When I first saw the box selection capabilities in Visual Studio 2010 I thought “that’s kind of neat but I’ll probably never use it” and promptly moved on. I couldn’t have been more mistaken. In fact, nearly two years later, box selection has become one of those features that I use almost daily. What surprises me now though is how many developers I run into that still don’t know about them.
Box selections let us quickly make the same change to multiple lines simultaneously. Creating them is easy – just hold shift+alt and use the arrow keys or hold the alt key while left drag the mouse to define a rectangle. If you just want to insert the same text onto multiple lines you can define a zero-length box by expanding the box vertically in either direction.
So what makes box selections so useful? Some of the things I find them most useful for are changing modifiers and making local variables implicitly typed. To illustrate, let’s take a look at a few non-virtual properties that we’d like to make virtual.
Making these properties virtual without a box selection certainly isn’t difficult but it’s definitely tedious. A box selection lets us make them all virtual at the same time so we can get on with the task at hand. The thin blue line immediately following the public modifier on each property identifies the zero-length box that serves as the point where we’ll insert in the virtual modifier.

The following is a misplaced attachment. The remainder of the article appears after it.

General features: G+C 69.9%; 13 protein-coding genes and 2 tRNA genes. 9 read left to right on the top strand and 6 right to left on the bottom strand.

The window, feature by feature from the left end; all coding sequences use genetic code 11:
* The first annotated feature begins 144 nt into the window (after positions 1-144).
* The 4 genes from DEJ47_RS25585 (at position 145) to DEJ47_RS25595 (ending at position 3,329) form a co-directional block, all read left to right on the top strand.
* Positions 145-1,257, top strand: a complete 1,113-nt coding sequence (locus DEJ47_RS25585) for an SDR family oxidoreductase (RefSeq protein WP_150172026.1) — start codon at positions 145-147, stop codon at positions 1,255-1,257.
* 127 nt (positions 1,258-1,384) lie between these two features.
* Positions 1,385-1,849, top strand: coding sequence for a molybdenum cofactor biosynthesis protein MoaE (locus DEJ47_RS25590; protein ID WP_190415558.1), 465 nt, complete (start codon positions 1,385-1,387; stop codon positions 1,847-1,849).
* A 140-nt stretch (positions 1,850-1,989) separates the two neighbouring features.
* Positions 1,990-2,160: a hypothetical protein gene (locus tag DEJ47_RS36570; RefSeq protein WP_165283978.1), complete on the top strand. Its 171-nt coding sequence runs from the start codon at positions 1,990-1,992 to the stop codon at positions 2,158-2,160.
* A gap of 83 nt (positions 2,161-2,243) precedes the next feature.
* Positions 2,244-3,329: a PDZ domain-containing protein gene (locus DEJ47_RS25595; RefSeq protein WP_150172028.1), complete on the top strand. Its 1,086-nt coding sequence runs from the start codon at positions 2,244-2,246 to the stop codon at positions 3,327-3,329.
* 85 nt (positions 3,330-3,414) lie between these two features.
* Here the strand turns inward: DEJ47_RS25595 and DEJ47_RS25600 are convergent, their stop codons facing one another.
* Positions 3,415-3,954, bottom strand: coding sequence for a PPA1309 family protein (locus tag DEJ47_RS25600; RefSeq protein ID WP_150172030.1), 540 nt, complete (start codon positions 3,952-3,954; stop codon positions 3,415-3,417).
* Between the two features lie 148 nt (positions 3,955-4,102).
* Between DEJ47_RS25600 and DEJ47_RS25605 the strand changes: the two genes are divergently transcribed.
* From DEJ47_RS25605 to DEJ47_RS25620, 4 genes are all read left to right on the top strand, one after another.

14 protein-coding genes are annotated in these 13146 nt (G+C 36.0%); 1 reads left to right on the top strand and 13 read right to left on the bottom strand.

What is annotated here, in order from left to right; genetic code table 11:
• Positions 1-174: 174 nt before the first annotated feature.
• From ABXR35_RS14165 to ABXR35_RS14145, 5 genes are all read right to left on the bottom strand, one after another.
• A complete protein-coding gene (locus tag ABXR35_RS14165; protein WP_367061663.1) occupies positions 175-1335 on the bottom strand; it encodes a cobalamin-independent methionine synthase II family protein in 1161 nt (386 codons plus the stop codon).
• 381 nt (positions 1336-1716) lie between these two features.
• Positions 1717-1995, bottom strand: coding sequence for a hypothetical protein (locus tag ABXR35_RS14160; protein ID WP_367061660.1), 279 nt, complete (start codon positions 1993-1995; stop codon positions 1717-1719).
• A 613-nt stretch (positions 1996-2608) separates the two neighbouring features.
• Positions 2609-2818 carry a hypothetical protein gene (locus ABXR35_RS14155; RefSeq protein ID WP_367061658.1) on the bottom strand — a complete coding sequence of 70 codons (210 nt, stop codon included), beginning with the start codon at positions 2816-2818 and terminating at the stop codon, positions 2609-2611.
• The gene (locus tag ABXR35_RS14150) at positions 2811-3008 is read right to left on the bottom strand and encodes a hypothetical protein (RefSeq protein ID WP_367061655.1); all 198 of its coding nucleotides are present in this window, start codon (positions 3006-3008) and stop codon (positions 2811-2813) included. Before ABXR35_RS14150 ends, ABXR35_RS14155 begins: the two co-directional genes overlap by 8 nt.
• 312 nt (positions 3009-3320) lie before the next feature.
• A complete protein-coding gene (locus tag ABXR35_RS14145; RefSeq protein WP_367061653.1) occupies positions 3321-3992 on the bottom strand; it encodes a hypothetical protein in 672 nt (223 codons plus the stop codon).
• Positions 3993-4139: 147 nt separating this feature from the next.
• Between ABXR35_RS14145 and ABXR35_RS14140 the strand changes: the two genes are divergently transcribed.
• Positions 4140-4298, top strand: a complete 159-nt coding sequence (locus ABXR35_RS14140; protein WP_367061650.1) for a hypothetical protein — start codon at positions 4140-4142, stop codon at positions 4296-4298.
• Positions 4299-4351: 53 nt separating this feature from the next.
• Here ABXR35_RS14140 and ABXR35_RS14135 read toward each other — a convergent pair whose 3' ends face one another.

To insert the virtual modifier we just need to type (or paste) “virtual.” Here you can see that each property is now virtual and the zero-length box has moved to the end of the inserted text. What if we decide later though that these properties shouldn’t be virtual after all?
We can use box selections to remove the virtual modifier from each property just as easily. In the example to the left we see a box selection highlighting the virtual modifier on each line. To remove the text we can simply delete it. This will leave us with a zero-length box where the virtual modifiers used to be. We can then simply click or arrow away to clear the box selection.
Box selections can go a long way toward increasing your productivity by reducing some of the more tedious aspects of programming. The few seconds they save here and there can really add up over the course of a day. More importantly though, that time can be spent on the real problems we’re trying to solve.